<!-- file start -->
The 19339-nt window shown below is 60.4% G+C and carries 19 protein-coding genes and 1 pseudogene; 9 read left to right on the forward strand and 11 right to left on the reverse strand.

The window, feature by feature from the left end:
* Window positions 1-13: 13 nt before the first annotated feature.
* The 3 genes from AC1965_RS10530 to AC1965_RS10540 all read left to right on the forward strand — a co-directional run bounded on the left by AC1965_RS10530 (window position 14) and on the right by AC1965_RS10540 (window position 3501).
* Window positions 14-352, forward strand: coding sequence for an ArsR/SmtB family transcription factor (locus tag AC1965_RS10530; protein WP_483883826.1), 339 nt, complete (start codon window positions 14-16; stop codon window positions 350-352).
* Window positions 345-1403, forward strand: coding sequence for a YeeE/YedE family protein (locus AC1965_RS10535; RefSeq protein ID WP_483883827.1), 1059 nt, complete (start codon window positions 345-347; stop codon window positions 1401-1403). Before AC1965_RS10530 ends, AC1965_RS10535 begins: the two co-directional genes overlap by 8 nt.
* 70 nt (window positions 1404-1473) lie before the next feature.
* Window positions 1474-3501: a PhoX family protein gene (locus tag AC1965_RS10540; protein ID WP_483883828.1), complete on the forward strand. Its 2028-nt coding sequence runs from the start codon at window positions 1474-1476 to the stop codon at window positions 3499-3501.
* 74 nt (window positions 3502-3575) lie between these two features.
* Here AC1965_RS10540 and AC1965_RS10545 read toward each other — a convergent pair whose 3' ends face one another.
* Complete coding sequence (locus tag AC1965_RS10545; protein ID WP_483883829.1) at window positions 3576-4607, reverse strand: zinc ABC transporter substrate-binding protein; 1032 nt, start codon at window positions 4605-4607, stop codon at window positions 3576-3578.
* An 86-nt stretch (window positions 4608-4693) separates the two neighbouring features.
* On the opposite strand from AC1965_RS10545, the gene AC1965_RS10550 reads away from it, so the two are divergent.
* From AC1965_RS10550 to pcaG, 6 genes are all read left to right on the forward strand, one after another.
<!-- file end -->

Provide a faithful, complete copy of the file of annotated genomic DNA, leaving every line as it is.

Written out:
The 19339-nt window shown below is 60.4% G+C and carries 19 protein-coding genes and 1 pseudogene; 9 read left to right on the forward strand and 11 right to left on the reverse strand.

The window, feature by feature from the left end:
* Window positions 1-13: 13 nt before the first annotated feature.
* The 3 genes from AC1965_RS10530 to AC1965_RS10540 all read left to right on the forward strand — a co-directional run bounded on the left by AC1965_RS10530 (window position 14) and on the right by AC1965_RS10540 (window position 3501).
* Window positions 14-352, forward strand: coding sequence for an ArsR/SmtB family transcription factor (locus tag AC1965_RS10530; protein WP_483883826.1), 339 nt, complete (start codon window positions 14-16; stop codon window positions 350-352).
* Window positions 345-1403, forward strand: coding sequence for a YeeE/YedE family protein (locus AC1965_RS10535; RefSeq protein ID WP_483883827.1), 1059 nt, complete (start codon window positions 345-347; stop codon window positions 1401-1403). Before AC1965_RS10530 ends, AC1965_RS10535 begins: the two co-directional genes overlap by 8 nt.
* 70 nt (window positions 1404-1473) lie before the next feature.
* Window positions 1474-3501: a PhoX family protein gene (locus tag AC1965_RS10540; protein ID WP_483883828.1), complete on the forward strand. Its 2028-nt coding sequence runs from the start codon at window positions 1474-1476 to the stop codon at window positions 3499-3501.
* 74 nt (window positions 3502-3575) lie between these two features.
* Here AC1965_RS10540 and AC1965_RS10545 read toward each other — a convergent pair whose 3' ends face one another.
* Complete coding sequence (locus tag AC1965_RS10545; protein ID WP_483883829.1) at window positions 3576-4607, reverse strand: zinc ABC transporter substrate-binding protein; 1032 nt, start codon at window positions 4605-4607, stop codon at window positions 3576-3578.
* An 86-nt stretch (window positions 4608-4693) separates the two neighbouring features.
* On the opposite strand from AC1965_RS10545, the gene AC1965_RS10550 reads away from it, so the two are divergent.
* From AC1965_RS10550 to pcaG, 6 genes are all read left to right on the forward strand, one after another.